According to Ms. Laura Parson, a “Teaching and Learning, Graduate Student” at the University of North Dakota, the reason more women aren’t pursuing STEM fields is because the scientific method relies too much on facts and logic and not subjective perspectives. I am not making this up.
Syllabi promote the positivist view of knowledge by suggesting that there are correct conclusions that can be drawn with the right tools:
- “A critical thinker considers all available evidence with an open mind and uses appropriate techniques to analyze that evidence and reach a conclusion (Lower level geology).”
- “The main goal is to attain knowledge and comprehension of major concepts and techniques of organic chemistry (Upper level chemistry).”
As these examples show, the STEM syllabi explored in this study demonstrated a view of knowledge that was to be acquired by the student, which promotes a view of knowledge as unchanging. This is further reinforced by the use of adverbs to imply certainty such as “actually” and “in fact” which are used in syllabi to identify information as factual and beyond dispute (Biber, 2006a; 2006b). For example, “draw accurate conclusions from scientific data presented in different formats” (Lower level math). Instead of promoting the idea that knowledge is constructed by the student and dynamic, subject to change as it would in a more feminist view of knowledge, the syllabi reinforce the larger male-dominant view of knowledge as one that students acquire and use make (sic) the correct decision.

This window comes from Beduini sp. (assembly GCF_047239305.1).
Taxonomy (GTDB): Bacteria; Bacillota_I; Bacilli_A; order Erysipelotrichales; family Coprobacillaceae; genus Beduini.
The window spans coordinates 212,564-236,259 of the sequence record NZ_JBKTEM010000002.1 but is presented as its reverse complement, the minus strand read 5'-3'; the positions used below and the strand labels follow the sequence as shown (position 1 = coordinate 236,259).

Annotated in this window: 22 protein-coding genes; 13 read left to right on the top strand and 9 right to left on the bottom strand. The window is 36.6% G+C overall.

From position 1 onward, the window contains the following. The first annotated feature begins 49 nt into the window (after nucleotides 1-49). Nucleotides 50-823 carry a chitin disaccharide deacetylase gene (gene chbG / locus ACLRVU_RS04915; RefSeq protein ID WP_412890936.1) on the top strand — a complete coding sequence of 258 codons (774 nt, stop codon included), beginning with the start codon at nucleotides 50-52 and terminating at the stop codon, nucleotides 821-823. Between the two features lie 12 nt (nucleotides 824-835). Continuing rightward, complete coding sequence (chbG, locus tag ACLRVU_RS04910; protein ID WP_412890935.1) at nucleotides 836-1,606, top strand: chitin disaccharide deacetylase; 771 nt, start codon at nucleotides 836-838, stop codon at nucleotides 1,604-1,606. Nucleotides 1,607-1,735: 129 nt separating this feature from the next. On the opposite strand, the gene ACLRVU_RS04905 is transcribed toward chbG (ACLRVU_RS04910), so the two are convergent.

See, you may think water boils at 100C, but that’s just what the Patriarchy *wants* you to think, and they reinforce their tyranny by insisting that everyone learn the “fact” that water boils at 100C they exclude feminist perspectives, such as the perspective that “fire can’t melt steel,” from the STEM fields, thus reinforcing them as a preserve of sexism and misogyny.
It’s the intersectionalities, you guys!